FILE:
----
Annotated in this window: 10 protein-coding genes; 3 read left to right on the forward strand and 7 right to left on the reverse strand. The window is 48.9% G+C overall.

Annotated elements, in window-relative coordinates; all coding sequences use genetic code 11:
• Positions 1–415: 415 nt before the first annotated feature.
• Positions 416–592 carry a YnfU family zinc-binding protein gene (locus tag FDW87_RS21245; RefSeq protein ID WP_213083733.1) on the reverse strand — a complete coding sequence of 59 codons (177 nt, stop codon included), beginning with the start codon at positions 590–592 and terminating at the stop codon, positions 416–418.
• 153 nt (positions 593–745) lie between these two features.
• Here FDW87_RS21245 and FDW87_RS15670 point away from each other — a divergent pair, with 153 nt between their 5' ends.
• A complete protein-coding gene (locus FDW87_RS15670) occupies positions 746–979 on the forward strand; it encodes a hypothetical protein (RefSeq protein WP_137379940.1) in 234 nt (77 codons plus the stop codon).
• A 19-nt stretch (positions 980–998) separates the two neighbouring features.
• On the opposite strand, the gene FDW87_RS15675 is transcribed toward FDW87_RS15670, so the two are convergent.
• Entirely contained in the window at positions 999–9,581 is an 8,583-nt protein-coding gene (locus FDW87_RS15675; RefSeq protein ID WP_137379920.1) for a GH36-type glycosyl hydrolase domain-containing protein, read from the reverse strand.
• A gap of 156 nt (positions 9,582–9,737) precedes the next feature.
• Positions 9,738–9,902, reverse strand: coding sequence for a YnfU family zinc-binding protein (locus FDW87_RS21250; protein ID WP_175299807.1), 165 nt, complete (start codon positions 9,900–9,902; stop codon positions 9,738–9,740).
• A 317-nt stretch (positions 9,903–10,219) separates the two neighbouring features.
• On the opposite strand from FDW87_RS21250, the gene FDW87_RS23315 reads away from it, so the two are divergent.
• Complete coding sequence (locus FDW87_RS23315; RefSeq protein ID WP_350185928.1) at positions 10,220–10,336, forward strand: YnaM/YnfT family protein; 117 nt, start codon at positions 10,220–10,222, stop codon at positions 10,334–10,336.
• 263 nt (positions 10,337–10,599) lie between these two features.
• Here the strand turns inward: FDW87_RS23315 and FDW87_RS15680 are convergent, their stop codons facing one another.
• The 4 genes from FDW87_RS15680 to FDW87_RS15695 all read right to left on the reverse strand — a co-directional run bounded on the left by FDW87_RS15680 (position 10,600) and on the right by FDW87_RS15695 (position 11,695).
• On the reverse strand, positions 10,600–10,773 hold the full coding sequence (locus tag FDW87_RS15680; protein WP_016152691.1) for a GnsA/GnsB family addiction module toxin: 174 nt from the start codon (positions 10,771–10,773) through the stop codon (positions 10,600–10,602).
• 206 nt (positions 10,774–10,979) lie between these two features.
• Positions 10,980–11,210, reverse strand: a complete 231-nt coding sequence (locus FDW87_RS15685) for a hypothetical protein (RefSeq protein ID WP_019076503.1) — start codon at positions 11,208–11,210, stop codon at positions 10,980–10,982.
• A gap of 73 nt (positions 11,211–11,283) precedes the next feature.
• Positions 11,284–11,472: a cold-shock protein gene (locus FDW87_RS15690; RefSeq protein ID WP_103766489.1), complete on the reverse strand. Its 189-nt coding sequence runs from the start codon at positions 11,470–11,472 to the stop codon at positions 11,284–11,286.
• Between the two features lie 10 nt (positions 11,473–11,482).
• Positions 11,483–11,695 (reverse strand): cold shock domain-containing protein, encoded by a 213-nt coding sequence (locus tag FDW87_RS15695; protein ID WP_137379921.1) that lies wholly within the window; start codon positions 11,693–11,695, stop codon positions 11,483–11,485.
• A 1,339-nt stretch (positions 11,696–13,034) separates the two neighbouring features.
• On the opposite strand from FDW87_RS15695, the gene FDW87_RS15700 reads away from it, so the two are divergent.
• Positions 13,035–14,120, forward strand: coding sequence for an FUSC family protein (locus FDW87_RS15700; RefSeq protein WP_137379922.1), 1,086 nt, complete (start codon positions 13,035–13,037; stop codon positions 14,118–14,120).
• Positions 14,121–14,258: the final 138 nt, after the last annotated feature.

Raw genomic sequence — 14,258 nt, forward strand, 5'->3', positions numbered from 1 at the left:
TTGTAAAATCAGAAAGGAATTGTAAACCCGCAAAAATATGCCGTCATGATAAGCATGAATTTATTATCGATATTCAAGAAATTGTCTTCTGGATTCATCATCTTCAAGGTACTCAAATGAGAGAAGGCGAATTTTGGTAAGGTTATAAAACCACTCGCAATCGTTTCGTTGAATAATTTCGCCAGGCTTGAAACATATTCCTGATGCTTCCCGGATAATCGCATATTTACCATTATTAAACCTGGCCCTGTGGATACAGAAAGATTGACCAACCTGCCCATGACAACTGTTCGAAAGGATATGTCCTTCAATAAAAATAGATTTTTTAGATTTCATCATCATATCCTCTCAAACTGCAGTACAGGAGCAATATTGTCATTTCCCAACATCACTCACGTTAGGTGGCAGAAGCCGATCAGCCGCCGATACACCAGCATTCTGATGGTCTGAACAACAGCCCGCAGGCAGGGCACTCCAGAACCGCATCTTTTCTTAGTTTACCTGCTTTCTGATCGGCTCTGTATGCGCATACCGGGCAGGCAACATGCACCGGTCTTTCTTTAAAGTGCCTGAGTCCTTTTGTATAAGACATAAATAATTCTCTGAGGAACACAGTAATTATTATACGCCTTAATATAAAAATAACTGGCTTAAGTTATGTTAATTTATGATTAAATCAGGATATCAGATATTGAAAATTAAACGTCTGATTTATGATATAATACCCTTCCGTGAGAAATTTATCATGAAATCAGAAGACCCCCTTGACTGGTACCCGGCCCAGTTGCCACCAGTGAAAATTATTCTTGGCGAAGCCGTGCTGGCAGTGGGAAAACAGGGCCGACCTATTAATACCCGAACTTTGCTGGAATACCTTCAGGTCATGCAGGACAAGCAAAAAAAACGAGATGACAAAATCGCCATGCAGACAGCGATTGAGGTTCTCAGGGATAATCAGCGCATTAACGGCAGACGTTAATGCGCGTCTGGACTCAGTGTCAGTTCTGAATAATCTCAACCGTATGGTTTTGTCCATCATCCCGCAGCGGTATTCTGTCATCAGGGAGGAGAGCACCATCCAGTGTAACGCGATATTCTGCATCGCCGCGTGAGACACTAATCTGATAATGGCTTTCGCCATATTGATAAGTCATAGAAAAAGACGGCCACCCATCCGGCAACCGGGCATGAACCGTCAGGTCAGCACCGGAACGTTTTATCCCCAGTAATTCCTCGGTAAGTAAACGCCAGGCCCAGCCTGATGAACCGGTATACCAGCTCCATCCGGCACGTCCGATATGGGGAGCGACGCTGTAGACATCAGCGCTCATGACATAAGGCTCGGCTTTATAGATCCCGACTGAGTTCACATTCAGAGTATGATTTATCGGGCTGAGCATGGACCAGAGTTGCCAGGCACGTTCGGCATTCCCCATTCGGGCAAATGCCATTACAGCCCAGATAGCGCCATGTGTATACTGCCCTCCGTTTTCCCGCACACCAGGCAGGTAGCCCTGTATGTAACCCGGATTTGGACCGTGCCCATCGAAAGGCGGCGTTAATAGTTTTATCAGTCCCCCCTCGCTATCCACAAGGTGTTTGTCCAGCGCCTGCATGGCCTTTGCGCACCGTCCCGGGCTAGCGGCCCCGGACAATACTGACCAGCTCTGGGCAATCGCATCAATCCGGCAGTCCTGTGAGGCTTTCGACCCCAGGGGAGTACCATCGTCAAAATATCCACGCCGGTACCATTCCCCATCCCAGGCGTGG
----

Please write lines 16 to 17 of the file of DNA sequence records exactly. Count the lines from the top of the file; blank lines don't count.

• 263 nt (positions 10,337–10,599) lie between these two features.
• Here the strand turns inward: FDW87_RS23315 and FDW87_RS15680 are convergent, their stop codons facing one another.